The 7-Eleven Egg Salad Sandwich That Can Only Be Found In Japan

An egg salad sandwich may be one of the most mundane lunch foods imaginable. However, Japanese 7-Eleven has transformed the humdrum sandwich into an object of wonder.

Egg salad sandwiches are an unexpected hit from Japanese convenience stores or "konbini," like 7-Eleven, FamilyMart, and Lawson, which are known to be nicer than their American counterparts. Despite the sandwich's simple ingredients — mayo, egg, seasoning, and bread — customers love the tangy, umami-rich flavor of the filling and the cloudlike white bread. Japanese mayonnaise, or Kewpie mayo, is behind the texture and flavor of the egg salad itself, known to be an umami-heavy secret weapon in many recipes. Likewise, Japanese bread is known to be softer and fluffier. 

In a TikTok video, a man tries the Egg Salad Sando — also known as the Tamago Sando — from 7-Eleven and calls it "the most beautiful sandwich in the whole world" and "the bite [he's] been missing most from Japan." Showing off the sandwich in the video, he raves about its texture, describing the extra-soft and fluffy Japanese milk bread. The TikToker also praises the egg salad itself as having "nice little chunky bits," a good amount of mayonnaise, plus a subtle layer of sweetness.

It's not your average American egg salad sandwich

The TikTok comments section was overflowing with FOMO from knowing tourists and former residents of Japan. Some wrote of other Japanese 7-Eleven foods they missed while others stuck to raving about the sandwich. One person wrote: "Miss this sandwich more than anything living in the States." Some viewers were skeptical that anything from 7-Eleven could elicit such a glowing review. One commenter wrote: "Egg salad from 7-Eleven? I mean, I trust you (kind of) but 7-Eleven?"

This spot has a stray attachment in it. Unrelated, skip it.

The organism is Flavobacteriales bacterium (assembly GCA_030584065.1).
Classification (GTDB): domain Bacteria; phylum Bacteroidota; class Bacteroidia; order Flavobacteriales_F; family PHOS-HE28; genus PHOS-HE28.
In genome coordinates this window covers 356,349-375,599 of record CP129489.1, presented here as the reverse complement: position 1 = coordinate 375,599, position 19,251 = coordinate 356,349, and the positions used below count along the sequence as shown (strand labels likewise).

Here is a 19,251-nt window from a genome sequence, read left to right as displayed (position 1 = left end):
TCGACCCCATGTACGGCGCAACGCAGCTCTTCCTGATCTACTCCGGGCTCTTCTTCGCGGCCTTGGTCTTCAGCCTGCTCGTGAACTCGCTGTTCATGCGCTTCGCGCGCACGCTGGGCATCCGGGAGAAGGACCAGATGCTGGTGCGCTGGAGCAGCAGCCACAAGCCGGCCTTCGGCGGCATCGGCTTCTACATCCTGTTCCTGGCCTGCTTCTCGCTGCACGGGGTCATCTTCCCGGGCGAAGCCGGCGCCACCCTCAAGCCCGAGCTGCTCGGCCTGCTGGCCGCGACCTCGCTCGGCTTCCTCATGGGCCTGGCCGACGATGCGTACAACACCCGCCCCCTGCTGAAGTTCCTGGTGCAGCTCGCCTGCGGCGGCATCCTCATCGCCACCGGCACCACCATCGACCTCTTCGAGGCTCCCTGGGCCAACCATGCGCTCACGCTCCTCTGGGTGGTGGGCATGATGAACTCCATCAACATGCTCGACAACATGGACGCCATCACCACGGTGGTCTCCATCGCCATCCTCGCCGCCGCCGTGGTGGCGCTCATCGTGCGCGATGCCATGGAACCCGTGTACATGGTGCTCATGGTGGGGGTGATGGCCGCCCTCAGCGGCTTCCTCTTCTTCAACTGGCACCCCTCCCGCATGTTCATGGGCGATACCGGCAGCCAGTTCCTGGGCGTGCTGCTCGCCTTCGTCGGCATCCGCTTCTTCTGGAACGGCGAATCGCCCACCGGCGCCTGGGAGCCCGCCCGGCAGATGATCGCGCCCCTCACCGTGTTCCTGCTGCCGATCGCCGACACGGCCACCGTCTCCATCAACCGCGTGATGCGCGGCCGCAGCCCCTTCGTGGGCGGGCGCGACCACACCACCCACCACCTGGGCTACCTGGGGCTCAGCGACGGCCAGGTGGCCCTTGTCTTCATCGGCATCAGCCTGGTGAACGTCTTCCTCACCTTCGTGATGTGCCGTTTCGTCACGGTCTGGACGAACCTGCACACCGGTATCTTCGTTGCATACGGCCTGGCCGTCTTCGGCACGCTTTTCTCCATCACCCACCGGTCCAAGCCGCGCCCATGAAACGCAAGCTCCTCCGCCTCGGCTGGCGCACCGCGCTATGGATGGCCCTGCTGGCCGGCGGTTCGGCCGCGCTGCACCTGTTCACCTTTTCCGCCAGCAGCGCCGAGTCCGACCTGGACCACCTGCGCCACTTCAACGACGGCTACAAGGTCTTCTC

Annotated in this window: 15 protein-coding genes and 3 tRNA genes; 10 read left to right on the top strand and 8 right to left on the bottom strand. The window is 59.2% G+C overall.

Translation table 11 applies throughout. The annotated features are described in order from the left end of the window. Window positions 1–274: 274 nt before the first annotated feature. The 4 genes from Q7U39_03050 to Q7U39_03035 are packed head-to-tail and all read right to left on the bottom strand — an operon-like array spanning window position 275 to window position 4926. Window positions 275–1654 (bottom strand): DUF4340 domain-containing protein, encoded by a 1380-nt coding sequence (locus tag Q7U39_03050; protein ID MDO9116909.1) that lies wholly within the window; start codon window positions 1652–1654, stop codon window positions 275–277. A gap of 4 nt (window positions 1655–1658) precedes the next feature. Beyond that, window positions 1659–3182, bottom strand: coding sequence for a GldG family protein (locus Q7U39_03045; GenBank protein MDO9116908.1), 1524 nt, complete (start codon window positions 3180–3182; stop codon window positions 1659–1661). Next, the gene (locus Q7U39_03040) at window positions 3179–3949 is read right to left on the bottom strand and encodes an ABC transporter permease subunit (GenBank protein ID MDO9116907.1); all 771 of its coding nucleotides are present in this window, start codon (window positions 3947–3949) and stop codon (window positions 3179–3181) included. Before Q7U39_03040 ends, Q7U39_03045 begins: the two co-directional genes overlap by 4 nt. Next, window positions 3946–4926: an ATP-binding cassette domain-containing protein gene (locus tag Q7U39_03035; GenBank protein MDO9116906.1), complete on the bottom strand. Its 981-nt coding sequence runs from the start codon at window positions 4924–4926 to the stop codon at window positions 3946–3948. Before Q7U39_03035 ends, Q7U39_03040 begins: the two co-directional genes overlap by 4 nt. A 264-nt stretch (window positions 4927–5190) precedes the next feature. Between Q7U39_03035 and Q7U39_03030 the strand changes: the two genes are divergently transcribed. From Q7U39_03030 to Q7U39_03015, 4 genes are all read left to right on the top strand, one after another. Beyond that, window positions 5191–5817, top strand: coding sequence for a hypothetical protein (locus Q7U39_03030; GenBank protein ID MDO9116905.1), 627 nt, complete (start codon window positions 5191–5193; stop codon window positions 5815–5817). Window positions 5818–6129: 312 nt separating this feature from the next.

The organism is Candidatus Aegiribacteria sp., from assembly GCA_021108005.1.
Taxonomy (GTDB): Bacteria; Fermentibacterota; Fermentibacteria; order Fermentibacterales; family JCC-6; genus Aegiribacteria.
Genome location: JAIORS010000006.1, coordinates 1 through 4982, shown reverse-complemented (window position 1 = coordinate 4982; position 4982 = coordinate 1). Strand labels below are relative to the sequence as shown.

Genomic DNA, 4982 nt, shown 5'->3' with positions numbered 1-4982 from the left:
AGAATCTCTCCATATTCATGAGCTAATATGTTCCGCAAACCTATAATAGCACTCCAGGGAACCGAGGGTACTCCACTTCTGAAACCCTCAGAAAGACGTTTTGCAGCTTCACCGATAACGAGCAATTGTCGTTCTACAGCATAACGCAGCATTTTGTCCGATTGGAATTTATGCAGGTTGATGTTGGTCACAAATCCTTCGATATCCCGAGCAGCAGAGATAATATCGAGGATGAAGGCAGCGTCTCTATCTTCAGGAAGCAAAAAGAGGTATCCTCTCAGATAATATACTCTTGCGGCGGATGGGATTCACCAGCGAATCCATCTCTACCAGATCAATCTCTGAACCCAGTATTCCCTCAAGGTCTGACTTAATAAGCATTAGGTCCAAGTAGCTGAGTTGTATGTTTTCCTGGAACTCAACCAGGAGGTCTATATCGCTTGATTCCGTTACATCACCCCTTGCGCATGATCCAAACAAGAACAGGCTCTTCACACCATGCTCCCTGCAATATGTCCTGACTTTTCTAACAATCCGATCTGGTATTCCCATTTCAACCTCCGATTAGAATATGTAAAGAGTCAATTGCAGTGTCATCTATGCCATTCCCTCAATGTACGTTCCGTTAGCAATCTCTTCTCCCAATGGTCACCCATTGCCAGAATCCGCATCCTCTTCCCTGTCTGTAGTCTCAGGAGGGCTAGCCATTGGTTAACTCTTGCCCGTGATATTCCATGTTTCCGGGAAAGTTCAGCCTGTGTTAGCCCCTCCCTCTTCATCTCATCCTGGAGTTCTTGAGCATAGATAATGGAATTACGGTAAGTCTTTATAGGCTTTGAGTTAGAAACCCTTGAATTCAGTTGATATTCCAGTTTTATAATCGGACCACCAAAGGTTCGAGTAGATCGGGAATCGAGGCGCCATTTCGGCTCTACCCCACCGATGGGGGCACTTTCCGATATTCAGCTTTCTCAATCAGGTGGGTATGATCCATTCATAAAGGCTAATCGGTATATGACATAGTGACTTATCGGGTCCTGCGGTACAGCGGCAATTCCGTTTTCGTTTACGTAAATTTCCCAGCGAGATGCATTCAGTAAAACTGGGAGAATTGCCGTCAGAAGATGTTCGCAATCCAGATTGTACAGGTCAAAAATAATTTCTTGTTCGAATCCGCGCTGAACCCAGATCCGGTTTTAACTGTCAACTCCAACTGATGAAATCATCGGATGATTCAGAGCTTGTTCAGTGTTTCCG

7-Eleven does sell an egg salad sandwich in the U.S., but may find it less exciting than the Japanese version. According to the 7-Eleven website, the American version appears to be served on regular sandwich bread and is filled with an egg salad made of "lightly seasoned hard-boiled eggs mixed with reduced fat mayonnaise and Dijon mustard." Reduced-fat American mayo is probably a poor match for the flavor-rich Kewpie variety used in Japan's egg salad, and that's without mentioning the differences in eggs and bread in the two countries.

Maybe the U.S. egg salad sandwich isn't as tasty as the Japanese version, but flights to Japan are pretty pricey, and you can get this sandwich for under $5. For those skeptical of stateside 7-Eleven food altogether, you can always try to imitate the mythical Japanese sandwich in your own kitchen.